By Rachel Weintraub, Consumer Federation of America
You’re probably familiar with websites like Yelp and Angie’s List, where users can review businesses, research the most popular services in their area, and avoid bad customer service experiences. Websites like these make our daily lives a bit easier, and increase the chances that we’ll have a good experience next time we go out to eat or shop.
But unlike Yelp or Angie’s list, there is an online database that contains reports of harm about a product that are reviewed before being posted. You may be surprised to find out the U.S. government maintains this website full of user reports about consumer product safety, which puts power back into the hands of consumers. SaferProducts.gov is an online database where consumers can report and research safety hazards with a wide variety of products, from stovetops to toys, power tools to strollers. This database empowers consumers to take control of their safety, while also helping regulators discover trends in unsafe products so they can be dealt with quickly.
SaferProducts.gov is one of the successful components of the Consumer Product Safety Improvement Act (CPSIA), which was signed into law ten years ago this summer. CPSIA expanded the U.S. Consumer Product Safety Commission’s (CPSC) ability to protect consumers from dangerous products while increasing public awareness of safety hazards in the home.
Giving Consumers Control
The CPSC collected consumer complaints before the passage of the CPSIA, but most were hidden from the public for long periods of time, sometimes until and only if a recall was announced. This is because the Consumer Product Safety Act – the law which created the CPSC – includes a section barring the CPSC from communicating information about a product to the public until they have essentially received permission from the manufacturer. This meant that consumers were unwittingly using products that manufacturers and the CPSC knew posed safety hazards, but which the CPSC was legally barred from warning the public about.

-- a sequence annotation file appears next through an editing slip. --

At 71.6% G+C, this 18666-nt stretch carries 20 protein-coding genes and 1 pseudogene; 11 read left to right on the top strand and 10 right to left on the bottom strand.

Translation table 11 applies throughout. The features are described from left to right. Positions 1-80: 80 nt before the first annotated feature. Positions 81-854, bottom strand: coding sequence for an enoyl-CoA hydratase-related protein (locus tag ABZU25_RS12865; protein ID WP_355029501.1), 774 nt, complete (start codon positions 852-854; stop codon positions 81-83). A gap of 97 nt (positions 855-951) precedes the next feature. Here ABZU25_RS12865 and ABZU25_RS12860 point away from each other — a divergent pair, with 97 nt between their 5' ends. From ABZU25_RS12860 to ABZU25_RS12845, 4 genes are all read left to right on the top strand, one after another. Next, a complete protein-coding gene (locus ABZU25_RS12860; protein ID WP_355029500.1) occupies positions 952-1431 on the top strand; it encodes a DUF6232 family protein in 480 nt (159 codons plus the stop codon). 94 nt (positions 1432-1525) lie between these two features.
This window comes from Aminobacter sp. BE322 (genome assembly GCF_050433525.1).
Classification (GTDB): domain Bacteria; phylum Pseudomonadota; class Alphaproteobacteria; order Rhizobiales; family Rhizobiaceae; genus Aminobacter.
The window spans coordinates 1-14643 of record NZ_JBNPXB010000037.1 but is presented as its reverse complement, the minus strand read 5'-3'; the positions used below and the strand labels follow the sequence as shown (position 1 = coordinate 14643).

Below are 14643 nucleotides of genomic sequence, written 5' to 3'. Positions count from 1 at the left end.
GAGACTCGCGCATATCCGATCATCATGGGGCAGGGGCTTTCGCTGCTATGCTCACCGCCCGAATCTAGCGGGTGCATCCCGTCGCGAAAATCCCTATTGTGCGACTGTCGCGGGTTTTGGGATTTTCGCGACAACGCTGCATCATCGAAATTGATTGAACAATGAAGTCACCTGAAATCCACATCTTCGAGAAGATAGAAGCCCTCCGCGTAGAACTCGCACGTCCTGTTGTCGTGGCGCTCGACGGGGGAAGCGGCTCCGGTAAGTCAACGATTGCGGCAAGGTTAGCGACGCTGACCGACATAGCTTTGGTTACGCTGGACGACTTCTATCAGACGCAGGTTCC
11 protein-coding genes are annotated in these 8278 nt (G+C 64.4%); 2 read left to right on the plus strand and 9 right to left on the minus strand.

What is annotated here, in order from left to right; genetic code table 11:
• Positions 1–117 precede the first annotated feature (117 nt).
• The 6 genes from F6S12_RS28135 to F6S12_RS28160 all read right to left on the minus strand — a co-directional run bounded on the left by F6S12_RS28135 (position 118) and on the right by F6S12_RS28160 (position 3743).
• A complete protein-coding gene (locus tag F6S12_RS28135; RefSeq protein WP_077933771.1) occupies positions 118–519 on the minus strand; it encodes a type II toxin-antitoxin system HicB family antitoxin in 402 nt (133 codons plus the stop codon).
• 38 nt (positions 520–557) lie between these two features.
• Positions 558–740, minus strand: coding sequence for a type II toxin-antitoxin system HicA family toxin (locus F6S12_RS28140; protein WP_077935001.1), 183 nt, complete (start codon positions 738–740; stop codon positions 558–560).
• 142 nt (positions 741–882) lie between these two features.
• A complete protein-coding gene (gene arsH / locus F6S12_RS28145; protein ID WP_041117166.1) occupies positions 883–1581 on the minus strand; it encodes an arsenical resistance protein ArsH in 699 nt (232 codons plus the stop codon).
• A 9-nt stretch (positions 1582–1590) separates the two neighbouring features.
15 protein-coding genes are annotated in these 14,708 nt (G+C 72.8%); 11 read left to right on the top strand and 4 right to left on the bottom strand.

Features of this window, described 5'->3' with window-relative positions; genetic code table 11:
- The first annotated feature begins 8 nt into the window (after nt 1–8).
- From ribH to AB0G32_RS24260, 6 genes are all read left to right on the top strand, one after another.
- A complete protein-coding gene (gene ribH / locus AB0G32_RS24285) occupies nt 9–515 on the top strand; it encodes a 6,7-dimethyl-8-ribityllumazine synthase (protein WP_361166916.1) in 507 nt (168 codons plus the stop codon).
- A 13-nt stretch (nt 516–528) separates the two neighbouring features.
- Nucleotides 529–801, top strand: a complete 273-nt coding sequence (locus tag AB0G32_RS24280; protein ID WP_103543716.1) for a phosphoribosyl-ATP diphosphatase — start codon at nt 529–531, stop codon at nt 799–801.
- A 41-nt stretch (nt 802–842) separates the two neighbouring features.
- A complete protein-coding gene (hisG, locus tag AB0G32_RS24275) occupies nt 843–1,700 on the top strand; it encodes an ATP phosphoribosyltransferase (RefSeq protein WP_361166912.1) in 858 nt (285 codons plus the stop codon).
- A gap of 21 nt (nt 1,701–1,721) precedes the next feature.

This changed on March 11, 2011, when the database went live. Consumers and other members of the public, such as physicians, began submitting reports about products that posed a risk of harm. The CPSC has been able to use this data to identify trends in product hazards, and then act accordingly to protect the public.
To preserve the integrity of the database, the CPSC prevents inaccuracies in several ways:
- anonymous reports are not permitted;
- only safety-related information is permitted;
- reports are only considered for publication if specific minimum fields are completed; and
- manufacturers have the opportunity to review and comment on reports.
Improving the Database
As of June 22, 2018, there were 36,544 reports in the database. While the database has grown in recent years, its rate of growth has been slowing. It is important that the CPSC continue to improve and expand the database, and keep consumers better informed about their safety.
Here are some ways the CPSC could continue to build on the success of the database’s first seven years:
- Increase awareness and use of the database by the public. Encourage consumers, healthcare professionals, and other members of the public to continue submitting reports by implementing a more user-friendly interface as well as outreach and training.
- Fold additional CPSC data sources into SaferProducts.gov. For instance, there is a field on each report in the database to link it to associated recalls, but that is not being done. Failing to do so leaves consumers in the dark about their use of a recalled product.
- Analyze the database and release reports. The CPSC could proactively prevent injuries by evaluating and publicizing trends in harm posed by products reported in the database. The CPSC could also release reports on specific emerging hazards, as well as an analysis of why the number of public reports is decreasing annually.
We hope that the CPSC continues to improve SaferProducts.gov which has been a success in its first seven years online. Consumers can now quickly and easily share information on harmful products, giving the CPSC a boost in their mission to keep the products we use every day safe.
Read more about SaferProducts.gov here.